Plastic: a material holding the secret of eternal life
Masked play is what the Plastic theater piece offers.
Imagine a world where oil no longer exists. From our perspective, this utopia is enviable, but can we really do without plastic? It seems not, if we rely on the quest of the characters in Plastique, the new science-fiction play presented at Salle Fred-Barry at Théâtre Denise-Pelletier.
Located in 2122, Plasticdepicts a world where this material is highly coveted for its “imperishable” virtues. Wishing at all costs to obtain it, an elderly woman – nicknamed La Gercée – and his two employees go in search of a continent of plastic lost in the middle of the ocean where lives a woman dumped there by mistake and holding the secret of “plastic surgery”, a bygone science that would allow La Gercée to fight against his greatest fears: old age and death.
With this piece, author and director Félix Emmanuel – who co-signs the texts with Zoé Girard – wishes to propose an inverted world where plastic, which is currently a disposable material and without any value, becomes a mythical resource holding the secret of eternal life.
Inspired by commedia dell’arte, the actors of Plastique are all masked.
< p>“It's associated with an old-fashioned art, a bit outdated, recognizes Félix Emmanuel in an interview with Métro. But it's theatrical and there really is a richness to be found in the masked game. I love commedia dell’arte, but we are going to look for a more current angle on the approach to the genre”.
Masked acting is the specialty that the Theater du Portage – who produced the play – famous since its founding in 2015. Having developed contemporary archetypes, the actors of this troupe embody the same character from one project to another.
In addition to Madeleine (Agathe Foucault), the solitary wanderer, and La Gercée (Zoé Girard), the woman refusing to age, Plastiquefeatures Gilles (Zoé Lajeunesse-Guy), a prankish old mononcle, as well as Le Cracheux (Yann Aspirot), a narcissistic being who wishes to become rich.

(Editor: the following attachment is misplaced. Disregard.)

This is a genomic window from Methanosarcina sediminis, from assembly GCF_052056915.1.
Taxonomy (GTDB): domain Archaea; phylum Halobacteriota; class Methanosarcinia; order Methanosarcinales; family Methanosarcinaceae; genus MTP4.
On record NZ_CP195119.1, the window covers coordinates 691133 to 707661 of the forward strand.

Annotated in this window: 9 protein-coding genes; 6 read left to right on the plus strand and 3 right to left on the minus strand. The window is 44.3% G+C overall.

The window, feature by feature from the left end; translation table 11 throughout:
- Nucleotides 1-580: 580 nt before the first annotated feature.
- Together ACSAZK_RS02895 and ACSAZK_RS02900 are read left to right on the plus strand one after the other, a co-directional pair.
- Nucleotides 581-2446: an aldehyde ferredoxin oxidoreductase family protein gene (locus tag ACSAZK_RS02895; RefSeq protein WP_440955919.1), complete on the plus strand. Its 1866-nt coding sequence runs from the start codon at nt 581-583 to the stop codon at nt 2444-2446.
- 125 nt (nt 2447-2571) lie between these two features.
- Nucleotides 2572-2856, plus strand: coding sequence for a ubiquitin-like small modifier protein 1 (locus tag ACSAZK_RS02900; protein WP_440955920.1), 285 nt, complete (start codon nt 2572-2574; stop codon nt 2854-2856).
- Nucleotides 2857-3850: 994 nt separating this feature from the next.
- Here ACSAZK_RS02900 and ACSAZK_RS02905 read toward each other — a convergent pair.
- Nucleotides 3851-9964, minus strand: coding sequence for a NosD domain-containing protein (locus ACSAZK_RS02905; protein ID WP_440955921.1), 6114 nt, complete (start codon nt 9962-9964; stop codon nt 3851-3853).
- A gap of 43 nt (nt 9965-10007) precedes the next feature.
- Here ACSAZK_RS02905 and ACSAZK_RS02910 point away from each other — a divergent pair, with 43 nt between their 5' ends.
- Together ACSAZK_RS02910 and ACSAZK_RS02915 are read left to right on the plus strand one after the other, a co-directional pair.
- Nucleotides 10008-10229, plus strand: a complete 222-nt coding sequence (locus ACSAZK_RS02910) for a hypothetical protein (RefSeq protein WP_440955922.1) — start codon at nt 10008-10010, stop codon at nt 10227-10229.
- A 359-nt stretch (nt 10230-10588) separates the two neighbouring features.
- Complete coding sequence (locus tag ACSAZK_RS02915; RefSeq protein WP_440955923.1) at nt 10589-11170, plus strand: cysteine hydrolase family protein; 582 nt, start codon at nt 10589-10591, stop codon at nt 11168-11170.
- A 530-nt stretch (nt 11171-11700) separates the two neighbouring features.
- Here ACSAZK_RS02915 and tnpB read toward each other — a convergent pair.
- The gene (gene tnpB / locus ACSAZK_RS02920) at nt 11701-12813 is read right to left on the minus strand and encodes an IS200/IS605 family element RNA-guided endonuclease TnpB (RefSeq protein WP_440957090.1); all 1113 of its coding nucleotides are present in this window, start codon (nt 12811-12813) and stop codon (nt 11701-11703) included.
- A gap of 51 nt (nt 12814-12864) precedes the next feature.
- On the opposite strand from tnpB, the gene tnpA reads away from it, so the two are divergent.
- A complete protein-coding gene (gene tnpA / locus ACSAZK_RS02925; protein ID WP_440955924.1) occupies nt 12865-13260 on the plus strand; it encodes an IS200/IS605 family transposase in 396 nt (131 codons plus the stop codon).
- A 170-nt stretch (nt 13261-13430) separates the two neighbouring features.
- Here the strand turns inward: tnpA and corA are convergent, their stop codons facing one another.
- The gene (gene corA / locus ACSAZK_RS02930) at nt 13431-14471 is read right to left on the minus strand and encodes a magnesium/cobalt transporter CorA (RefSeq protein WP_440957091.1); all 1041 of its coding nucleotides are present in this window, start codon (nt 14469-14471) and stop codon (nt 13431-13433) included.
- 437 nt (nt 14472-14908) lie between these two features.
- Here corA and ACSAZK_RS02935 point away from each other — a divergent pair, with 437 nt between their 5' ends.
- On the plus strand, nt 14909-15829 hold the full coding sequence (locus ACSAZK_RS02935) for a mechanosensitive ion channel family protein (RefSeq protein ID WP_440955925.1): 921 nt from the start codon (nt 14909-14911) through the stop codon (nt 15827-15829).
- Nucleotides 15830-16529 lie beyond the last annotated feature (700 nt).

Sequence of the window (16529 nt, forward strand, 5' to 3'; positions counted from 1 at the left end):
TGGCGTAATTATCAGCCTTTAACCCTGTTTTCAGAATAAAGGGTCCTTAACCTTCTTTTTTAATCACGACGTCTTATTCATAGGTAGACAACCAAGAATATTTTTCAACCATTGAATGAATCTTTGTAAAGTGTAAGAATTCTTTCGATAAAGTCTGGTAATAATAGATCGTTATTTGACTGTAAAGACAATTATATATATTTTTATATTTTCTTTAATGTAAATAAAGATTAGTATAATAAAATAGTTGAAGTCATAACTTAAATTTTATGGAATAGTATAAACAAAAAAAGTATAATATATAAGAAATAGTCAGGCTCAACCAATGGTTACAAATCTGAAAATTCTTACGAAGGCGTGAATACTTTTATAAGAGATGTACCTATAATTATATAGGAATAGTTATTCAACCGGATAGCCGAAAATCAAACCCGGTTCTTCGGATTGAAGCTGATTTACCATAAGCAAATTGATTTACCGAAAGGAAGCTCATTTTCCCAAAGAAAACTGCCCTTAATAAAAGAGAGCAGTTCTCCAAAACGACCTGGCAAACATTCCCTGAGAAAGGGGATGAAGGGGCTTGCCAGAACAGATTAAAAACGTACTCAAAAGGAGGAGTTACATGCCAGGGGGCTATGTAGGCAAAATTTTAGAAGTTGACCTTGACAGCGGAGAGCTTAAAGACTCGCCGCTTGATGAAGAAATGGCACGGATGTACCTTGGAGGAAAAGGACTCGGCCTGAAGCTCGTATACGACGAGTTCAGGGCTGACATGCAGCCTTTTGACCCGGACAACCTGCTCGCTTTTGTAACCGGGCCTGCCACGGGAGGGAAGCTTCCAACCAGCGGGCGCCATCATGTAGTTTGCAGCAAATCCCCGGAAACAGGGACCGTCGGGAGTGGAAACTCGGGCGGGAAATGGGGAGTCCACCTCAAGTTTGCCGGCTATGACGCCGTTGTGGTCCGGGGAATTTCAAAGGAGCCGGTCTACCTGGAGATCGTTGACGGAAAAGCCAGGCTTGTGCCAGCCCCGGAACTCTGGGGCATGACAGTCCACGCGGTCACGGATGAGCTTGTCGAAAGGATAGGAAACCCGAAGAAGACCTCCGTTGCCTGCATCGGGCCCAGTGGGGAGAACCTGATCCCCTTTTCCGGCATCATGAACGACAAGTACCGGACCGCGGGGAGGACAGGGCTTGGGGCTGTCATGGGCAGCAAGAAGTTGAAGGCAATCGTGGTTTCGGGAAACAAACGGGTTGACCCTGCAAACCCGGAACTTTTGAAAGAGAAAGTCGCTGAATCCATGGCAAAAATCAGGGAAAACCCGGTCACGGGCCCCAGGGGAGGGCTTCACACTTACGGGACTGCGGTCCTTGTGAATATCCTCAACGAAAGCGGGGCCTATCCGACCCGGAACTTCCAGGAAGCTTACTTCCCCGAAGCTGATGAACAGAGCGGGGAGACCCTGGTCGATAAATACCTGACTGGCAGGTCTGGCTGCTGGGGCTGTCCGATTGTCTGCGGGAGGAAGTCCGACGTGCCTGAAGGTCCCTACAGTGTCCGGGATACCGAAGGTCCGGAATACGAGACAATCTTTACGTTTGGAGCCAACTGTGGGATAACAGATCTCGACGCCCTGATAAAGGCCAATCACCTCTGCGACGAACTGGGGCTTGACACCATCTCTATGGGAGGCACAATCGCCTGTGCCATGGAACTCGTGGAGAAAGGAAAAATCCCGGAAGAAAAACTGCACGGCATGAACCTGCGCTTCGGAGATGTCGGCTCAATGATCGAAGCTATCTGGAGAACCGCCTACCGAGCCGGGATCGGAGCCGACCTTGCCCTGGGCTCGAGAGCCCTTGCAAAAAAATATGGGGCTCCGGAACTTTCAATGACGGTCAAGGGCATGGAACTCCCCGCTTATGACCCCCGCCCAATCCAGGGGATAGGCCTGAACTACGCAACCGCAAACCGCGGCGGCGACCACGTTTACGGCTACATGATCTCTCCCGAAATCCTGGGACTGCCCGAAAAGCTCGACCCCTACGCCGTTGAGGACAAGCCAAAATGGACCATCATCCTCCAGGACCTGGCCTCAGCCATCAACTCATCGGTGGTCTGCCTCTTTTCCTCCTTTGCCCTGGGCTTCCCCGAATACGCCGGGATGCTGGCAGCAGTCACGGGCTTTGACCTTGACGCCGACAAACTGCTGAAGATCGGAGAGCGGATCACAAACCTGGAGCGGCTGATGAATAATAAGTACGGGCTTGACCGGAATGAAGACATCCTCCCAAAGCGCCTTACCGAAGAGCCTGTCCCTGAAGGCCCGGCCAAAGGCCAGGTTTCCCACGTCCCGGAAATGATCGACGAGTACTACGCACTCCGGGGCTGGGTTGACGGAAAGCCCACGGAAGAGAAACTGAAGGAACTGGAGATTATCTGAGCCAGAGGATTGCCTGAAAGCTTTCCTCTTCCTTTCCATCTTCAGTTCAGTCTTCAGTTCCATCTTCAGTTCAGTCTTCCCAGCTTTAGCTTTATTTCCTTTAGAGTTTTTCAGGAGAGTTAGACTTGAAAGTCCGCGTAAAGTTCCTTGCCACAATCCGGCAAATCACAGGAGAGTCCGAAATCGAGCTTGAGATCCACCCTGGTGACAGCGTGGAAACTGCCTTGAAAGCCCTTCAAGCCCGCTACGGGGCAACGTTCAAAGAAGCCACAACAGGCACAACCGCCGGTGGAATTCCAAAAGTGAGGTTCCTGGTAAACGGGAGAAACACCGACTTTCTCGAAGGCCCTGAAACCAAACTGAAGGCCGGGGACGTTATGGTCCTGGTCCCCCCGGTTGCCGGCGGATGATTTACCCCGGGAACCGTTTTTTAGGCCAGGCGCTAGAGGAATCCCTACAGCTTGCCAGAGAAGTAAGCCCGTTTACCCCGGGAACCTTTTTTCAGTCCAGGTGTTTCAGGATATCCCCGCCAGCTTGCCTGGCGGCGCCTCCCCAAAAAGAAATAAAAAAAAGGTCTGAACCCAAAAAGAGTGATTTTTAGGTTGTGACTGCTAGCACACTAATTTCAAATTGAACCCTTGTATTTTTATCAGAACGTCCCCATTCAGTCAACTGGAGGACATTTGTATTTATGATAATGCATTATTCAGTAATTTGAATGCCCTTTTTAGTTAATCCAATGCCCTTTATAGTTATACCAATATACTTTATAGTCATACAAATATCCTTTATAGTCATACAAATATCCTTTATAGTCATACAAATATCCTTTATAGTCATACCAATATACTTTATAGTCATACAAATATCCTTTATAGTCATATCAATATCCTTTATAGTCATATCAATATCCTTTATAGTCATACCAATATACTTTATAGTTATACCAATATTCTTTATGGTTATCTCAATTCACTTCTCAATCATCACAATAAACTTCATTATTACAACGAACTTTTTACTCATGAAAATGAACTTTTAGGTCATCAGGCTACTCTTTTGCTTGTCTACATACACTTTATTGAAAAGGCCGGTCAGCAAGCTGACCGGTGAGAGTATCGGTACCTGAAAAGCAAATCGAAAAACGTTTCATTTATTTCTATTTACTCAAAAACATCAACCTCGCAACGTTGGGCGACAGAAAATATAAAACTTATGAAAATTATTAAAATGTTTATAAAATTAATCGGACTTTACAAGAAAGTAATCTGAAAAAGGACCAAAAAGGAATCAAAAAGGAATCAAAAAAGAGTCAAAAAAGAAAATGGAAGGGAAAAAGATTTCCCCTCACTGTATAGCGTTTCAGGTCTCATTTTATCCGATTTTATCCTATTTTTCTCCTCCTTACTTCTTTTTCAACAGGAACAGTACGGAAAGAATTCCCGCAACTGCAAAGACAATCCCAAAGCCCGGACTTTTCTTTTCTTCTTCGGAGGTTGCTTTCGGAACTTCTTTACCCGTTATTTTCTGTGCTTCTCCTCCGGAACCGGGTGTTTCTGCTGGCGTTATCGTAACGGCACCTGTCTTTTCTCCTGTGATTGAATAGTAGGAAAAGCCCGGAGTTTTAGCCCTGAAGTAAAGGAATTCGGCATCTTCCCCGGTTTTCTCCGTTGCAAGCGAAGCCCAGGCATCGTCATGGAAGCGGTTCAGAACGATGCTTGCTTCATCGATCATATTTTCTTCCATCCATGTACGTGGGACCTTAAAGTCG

Our creative material at Le Portage, given that the characters are recurrent, it is necessarily their quest and their greatest fear.
Félix Emmanuel, director
The masks – which no, are not plastic, but rather leather – were molded on the faces of the comedians.
If a good part of the emotion expressed thus passes through body play, the eyes and the mouth – visible despite the mask – also make it possible to perceive facial expressions. A particular effort has also been made on the lighting in order to clearly see the eyes of the performers.
“There is the notion of a living mask and a dead mask, evokes Félix Emmanuel. A mask is said to be dead if it is frozen in an expression. The richness of a well-made mask is that it is able to have a personality, but also to evoke sadness, joy, anger, to be able to mold itself to the emotion of the character .”
Photo: Courtesy, Vanessa Fortin
If Plasticis a play particularly focused on humor, it goes a lot through the burlesque side of the characters, which may appeal to some, but less to others. Cartoons were one of the inspirations for writing this show.
“For this show, we were inspired by cartoons. for adults, such as Rick and Morty and The Simpsons, supports the director. We looked to popular culture for inspiration.”
This does not prevent the play from offering some equally touching scenes, especially with regard to the characters of Madeleine and Gilles, who are less caricatural than the other two.
Plastique is presented at the Salle Fred-Barry of the Théâtre Denise-Pelletier until December 10th. Performances are also offered to school groups, a target audience that risks being challenged by the issues addressed, but also by the particularly dynamic and explosive rhythm of the play.